Consciousness is often discussed as if it were a binary quality--you either have it or you don't. Humans, of course, are assumed to have "it". Viruses and bacteria are often not discussed in terms of consciousness; we usually assume that they don't have "it". Some think they don't even have life. The occasional philosopher or five-year-old will wonder about dogs and cats and gorillas--do they have a soul? Are they conscious? These types of questions are usually applied to mammals, because they are cute and fuzzy and we like them because they are similar to us. We rarely ask about ants or tapeworms or cockroaches.

We also rarely acknowledge the experience that we have all had at some point or another--the desperate attempt to understand a big idea, and idea that someone has just given you or that you have just read or glimpsed somewhere in your head. We are familiar, though, with the burst of awareness that accompanied calculus or Kafka, or subtraction, or reading the first new word. That feeling can be described as a raising of consciousness: we are taking our existing consciousness and making it better, higher, more conscious. Another word for what we are doing is "learning".

We are not the only animals capable of learning--indeed, there are none I can think of that are not capable. Is it not possible, then, that "lower" animals can experience this same raising of consciousness? Indeed, in saying that we are just playing semantic games with an accepted truth ("all animals can learn"). Consciousness, then, is more properly thought of as a continuum.

This makes sense--our kingdom can also be read as a continuum (albeit a branched one) of traits. So consciousness is a trait animals possess in varying degrees, not in an absolute, binary sense (we'll leave the other kingdoms out of this for now, mostly because I'm most familiar with the behavior of animals and not, say, fungi). It seems logical to me, at this point, to define consciousness as a property of the nervous system, and say that when we speak of degree of consciousness we are speaking of the degree of complexity of the nervous system.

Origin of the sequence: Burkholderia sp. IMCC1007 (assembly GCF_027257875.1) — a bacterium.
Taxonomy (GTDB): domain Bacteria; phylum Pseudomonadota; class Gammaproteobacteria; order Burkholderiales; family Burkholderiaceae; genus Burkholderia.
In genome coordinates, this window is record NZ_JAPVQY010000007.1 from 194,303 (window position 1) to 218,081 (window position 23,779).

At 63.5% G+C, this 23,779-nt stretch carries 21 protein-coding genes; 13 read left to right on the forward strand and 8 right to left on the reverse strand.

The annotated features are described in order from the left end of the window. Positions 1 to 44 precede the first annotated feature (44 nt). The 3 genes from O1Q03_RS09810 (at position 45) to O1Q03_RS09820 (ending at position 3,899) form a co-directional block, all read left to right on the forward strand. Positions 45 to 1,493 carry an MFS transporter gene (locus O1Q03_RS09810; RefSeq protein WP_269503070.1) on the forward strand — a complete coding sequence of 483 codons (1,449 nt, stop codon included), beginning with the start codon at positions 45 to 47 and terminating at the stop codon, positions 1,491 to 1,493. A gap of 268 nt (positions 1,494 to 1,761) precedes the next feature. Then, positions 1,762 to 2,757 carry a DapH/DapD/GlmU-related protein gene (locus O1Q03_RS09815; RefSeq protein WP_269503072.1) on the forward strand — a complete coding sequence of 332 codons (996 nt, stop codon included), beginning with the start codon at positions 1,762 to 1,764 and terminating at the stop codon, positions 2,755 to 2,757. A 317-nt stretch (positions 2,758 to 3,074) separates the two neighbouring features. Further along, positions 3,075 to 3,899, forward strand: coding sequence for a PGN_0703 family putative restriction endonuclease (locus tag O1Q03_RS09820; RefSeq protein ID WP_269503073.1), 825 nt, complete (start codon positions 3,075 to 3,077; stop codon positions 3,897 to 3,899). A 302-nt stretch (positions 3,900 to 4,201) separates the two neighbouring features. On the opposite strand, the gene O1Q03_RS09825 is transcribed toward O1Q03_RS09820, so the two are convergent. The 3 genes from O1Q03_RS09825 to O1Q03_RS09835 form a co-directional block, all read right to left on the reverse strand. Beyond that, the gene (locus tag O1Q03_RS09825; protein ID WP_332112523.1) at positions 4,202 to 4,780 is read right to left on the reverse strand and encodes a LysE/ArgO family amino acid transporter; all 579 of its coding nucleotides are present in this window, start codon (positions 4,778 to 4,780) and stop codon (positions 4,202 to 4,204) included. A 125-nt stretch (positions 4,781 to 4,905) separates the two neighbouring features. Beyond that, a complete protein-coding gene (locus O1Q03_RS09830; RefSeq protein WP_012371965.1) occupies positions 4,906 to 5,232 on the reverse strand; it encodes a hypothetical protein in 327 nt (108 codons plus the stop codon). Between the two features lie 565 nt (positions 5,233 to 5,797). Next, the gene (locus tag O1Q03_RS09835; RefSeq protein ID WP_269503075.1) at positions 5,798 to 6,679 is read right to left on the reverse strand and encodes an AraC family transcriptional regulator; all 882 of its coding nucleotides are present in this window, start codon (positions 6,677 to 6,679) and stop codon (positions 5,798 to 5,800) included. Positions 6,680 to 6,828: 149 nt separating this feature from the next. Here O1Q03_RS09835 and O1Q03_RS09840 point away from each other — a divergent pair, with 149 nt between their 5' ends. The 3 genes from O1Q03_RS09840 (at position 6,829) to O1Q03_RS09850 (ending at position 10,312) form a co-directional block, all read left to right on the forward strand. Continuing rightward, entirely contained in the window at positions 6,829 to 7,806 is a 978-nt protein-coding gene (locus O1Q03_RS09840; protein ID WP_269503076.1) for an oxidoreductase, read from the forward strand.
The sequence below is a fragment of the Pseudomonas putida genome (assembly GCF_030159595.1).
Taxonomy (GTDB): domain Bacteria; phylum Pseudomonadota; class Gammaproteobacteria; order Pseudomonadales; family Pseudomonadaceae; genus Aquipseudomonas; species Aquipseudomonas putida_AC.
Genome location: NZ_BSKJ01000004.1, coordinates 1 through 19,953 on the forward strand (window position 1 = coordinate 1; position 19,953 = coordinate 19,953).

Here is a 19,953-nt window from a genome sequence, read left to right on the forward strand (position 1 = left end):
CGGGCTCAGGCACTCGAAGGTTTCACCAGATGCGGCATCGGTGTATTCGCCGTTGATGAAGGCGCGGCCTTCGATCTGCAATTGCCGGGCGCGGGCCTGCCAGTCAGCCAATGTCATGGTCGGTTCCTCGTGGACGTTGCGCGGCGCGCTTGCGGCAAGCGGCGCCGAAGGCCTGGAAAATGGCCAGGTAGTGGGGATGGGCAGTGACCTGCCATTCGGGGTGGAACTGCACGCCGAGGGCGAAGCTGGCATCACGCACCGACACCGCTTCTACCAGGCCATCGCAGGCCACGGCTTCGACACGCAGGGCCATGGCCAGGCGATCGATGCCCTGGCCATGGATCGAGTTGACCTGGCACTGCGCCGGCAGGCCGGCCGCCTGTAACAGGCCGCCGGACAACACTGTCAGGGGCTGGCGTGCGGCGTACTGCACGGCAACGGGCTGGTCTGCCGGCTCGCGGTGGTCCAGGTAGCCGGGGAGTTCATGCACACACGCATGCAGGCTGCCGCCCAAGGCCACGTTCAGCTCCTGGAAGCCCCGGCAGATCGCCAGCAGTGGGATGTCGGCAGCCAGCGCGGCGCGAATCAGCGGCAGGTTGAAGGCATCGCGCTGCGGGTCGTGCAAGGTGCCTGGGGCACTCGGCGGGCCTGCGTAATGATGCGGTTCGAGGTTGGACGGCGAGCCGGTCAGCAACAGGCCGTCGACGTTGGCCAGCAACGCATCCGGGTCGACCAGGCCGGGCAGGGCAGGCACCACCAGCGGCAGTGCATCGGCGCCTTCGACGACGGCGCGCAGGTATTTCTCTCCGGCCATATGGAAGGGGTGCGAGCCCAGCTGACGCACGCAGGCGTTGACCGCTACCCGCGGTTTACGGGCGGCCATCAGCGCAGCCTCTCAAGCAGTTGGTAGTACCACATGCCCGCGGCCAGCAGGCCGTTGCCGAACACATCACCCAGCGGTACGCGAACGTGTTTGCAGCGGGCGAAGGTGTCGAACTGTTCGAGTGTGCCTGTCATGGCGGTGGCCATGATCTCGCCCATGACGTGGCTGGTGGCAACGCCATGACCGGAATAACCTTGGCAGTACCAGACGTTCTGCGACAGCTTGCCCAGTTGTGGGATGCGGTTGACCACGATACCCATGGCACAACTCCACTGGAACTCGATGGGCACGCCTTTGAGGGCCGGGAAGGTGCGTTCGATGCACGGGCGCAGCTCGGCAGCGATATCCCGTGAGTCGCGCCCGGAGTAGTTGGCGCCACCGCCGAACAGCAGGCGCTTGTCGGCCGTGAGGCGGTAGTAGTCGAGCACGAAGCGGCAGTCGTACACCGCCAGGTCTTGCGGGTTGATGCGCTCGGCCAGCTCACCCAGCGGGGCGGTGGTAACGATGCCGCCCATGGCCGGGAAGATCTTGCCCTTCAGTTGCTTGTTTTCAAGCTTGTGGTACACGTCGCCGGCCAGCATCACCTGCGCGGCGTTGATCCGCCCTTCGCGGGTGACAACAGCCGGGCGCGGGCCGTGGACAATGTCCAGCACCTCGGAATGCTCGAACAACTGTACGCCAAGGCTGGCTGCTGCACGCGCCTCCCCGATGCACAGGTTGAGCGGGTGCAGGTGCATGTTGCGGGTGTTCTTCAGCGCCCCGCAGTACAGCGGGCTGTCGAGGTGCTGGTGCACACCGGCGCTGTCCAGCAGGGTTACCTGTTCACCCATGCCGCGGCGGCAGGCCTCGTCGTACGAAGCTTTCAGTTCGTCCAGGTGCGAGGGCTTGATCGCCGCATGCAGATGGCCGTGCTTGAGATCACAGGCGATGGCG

If there's one thing that a technical discussion of the nervous system has taught me, it is to not underestimate the complexity that can arise from simple things. The statement "the brain is behavior" seems to imply that by understanding the brain, behavior is understandable. But there are only twenty-six letters in the English alphabet, and nobody will claim that a six-year-old who has mastered them has mastered English and all of its possibilities. How much more is possible with even 26,000 neurons, much less 26 to the 12th?

At least two distinct issues worth further discussion. Your last, the combinatorial one, entirely appropriate: yes, of course, saying what creates the possibilities is far from having enumerated all possible states. "Understanding behavior" has an even greater problem though, which also derives from the "brain = behavior" presumption. It is the brain doing the understanding, which means that it is changing, which means that what one is attempting to understand is changing, which means ...

As for a continuum of consciousness, I certainly think that will turn out to be a necessary improvement on the having it or not having it dichotomy. But for a somewhat different reason. Yes, all animals learn. I'm not sure though that all animals experience the "raising of consciousness" you describe. For that one needs not only to learn but also ... ? PG